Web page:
Ad agencies hope that we do know famous people when we see them - in fact, they bank on it. They pay celebrities fat fees to endorse their products - payments start at around pounds 50,000. But is forking out for a star always cost effective? Confronted with mug-shots of well-known product- floggers, some punters, the advertisers' dreams, confidently link Hale and Pace to Clorets mints, Jane Asher to McVitie's biscuits, and Cindy Crawford to Pepsi. Others, however, are totally blank.
"This might be Pamela Anderson," said a baffled woman, poring over Cindy's picture. "I don't know what she advertises. I know these are the Birds of a Feather - they do a soap powder, but I can't remember which one. Persil? Daz?" In fact it's Surf. "Oh."
Earlier this year, advertising analysts the Planning Partnership conducted a survey for Marketing magazine to find out how well people absorb advertising fronted by a well-known face. It asked punters if they could remember which products were associated with 32 different personalities. 77 per cent of their sample remembered that Bob Hoskins advertises BT but only three per cent knew Dawn French had appeared for Racal Vodaphone. "The critical question for marketing people is whether viewers will remember the personality rather than the product - it's a great source of paranoia for them," says managing director Barry Pritchard. "And frankly, nobody really knows the answer."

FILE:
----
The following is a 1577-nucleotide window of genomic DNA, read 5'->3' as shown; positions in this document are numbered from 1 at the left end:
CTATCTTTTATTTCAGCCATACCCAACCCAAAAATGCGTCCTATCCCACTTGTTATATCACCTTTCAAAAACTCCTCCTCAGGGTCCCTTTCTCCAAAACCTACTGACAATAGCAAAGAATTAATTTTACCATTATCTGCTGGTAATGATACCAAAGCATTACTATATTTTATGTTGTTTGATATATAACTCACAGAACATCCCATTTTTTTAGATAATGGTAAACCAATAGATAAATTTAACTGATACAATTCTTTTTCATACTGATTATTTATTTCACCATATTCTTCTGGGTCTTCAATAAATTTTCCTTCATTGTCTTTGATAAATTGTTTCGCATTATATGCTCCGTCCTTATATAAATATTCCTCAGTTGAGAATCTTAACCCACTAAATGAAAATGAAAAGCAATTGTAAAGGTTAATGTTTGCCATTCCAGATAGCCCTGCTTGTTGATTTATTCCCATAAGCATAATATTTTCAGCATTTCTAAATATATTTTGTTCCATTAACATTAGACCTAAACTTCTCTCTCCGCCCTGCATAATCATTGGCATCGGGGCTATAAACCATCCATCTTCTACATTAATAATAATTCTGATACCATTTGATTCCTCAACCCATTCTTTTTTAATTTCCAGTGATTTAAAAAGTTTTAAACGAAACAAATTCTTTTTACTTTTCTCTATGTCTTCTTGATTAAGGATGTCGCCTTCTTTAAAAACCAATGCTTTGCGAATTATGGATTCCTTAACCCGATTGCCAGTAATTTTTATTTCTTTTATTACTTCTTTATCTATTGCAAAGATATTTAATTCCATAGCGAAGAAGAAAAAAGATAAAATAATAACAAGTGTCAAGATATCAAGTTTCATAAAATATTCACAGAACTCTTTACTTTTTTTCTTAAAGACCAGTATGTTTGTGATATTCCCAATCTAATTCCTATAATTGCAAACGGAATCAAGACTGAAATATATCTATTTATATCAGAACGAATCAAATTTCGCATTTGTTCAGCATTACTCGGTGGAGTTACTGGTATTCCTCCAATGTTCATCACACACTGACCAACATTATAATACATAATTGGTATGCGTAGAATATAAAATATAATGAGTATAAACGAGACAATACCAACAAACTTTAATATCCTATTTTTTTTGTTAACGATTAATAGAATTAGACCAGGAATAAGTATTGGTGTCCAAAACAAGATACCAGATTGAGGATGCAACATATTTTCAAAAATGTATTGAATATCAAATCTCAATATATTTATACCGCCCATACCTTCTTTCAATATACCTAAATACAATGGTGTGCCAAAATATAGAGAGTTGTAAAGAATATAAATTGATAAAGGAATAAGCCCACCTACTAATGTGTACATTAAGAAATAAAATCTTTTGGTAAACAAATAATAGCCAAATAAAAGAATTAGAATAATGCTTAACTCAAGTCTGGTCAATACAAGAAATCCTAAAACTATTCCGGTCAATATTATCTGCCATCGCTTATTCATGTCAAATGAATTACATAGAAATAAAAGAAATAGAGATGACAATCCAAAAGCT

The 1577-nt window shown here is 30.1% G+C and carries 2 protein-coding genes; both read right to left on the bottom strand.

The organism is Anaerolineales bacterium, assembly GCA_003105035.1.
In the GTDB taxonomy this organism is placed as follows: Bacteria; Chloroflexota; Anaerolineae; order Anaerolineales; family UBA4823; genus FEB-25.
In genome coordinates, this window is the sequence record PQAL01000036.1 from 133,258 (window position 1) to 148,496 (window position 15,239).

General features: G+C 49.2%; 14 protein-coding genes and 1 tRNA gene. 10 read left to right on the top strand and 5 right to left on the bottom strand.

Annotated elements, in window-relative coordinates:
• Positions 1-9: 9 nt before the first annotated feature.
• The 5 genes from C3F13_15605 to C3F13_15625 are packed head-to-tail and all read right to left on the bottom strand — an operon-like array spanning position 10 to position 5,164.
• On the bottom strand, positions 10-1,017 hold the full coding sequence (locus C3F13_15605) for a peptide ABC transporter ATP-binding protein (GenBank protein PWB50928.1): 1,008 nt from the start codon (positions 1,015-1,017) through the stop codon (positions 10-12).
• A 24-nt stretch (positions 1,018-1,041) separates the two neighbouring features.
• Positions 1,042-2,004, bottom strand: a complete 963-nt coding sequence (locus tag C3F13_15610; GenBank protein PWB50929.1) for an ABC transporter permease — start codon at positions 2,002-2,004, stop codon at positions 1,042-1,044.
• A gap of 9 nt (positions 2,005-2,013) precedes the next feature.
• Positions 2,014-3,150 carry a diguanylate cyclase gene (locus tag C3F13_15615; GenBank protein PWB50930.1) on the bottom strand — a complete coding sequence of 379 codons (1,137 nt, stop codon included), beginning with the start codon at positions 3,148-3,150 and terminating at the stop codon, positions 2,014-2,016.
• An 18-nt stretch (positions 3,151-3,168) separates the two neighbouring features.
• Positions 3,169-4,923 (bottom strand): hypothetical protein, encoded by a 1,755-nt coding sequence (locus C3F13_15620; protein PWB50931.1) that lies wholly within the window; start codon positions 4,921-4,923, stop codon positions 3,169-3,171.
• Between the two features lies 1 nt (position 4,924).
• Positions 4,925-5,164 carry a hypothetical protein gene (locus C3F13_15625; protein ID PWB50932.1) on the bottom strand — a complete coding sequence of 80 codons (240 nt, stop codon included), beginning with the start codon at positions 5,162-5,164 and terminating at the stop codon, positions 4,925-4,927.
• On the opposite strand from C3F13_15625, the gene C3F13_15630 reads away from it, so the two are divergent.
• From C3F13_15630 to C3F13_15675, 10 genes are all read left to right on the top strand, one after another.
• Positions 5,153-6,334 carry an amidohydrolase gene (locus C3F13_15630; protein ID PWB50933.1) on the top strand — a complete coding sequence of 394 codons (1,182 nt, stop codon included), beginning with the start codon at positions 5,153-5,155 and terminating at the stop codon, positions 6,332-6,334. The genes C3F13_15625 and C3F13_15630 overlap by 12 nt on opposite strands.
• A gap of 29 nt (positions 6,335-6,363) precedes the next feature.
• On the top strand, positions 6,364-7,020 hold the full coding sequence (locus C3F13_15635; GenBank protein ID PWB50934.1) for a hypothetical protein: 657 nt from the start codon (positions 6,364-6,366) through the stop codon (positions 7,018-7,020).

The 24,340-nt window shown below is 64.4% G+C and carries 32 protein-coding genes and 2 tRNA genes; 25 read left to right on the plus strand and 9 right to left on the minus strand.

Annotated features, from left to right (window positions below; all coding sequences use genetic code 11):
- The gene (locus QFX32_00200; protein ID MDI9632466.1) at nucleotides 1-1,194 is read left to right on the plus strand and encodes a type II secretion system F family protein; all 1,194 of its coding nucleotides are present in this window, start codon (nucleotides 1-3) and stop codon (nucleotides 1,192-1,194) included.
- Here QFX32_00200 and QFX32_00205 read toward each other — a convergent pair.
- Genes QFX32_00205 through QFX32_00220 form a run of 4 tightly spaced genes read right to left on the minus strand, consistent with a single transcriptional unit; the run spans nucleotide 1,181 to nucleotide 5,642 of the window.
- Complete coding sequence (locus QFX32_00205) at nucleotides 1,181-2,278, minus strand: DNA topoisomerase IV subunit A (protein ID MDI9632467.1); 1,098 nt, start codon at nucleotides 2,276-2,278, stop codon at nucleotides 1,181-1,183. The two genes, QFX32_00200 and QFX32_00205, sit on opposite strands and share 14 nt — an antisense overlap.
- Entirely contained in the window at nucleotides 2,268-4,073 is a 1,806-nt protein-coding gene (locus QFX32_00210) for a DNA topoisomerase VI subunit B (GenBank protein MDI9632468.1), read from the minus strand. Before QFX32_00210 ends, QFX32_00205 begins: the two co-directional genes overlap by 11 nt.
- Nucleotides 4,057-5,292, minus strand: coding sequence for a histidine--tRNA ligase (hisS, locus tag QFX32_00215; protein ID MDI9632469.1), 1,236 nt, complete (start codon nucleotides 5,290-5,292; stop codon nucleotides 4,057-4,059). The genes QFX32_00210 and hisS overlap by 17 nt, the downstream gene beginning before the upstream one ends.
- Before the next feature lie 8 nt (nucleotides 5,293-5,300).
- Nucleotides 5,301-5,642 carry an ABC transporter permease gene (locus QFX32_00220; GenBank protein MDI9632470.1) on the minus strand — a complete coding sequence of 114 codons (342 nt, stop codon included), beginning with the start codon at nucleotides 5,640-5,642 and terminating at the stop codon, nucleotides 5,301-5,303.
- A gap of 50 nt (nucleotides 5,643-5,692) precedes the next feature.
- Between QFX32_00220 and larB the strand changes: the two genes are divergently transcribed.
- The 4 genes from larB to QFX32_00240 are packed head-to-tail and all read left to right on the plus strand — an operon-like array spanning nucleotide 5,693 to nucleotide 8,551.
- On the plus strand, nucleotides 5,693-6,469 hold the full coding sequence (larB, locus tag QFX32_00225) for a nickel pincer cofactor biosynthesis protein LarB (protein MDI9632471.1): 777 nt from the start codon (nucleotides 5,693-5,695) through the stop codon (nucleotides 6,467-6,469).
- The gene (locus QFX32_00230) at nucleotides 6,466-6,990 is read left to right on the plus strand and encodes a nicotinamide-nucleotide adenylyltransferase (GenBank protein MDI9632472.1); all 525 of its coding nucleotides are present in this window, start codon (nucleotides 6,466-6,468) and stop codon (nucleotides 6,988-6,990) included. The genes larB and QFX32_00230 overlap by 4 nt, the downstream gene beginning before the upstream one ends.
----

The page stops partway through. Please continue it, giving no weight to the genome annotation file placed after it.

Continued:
So what's the magic ingredient of the BT Bob Hoskins campaign? "A pounds 50m spend," says Mr Pritchard bluntly. "BT are the biggest, and it works. It's Pavlovian - if you have adverts absolutely everywhere, people are bound to take them in."
It's confusing if the same face is pushing fairy liquid one week and old-fashioned cider the next. "Some personalities do multiple campaigns, like Julie Walters, who's done Clorets, Imperial Leather and Harvester, and that's definitely bad," says Mr Pritchard.
If he were launching a new product, would he rush to secure a celebrity endorsement? "If it was a crap product - that's what people do. In fact, we've found that recall of animals like the Andrex puppy or the PG chimps is much higher than recall of human stars."
But among those who decide to stick to a human face, who decides that Cindy plugs Pepsi, while Sharon and Tracey shift Surf? Bringing together celeb and product is evolving into an industry in its own right. Max Markson is managing director of Markson Sparks!, a company that specialises in "personality management". He believes that the cult of the famous product-endorser has hardly got under way yet. "America's been doing it for years, so has Australia, and I think that Britain is going to explode as well."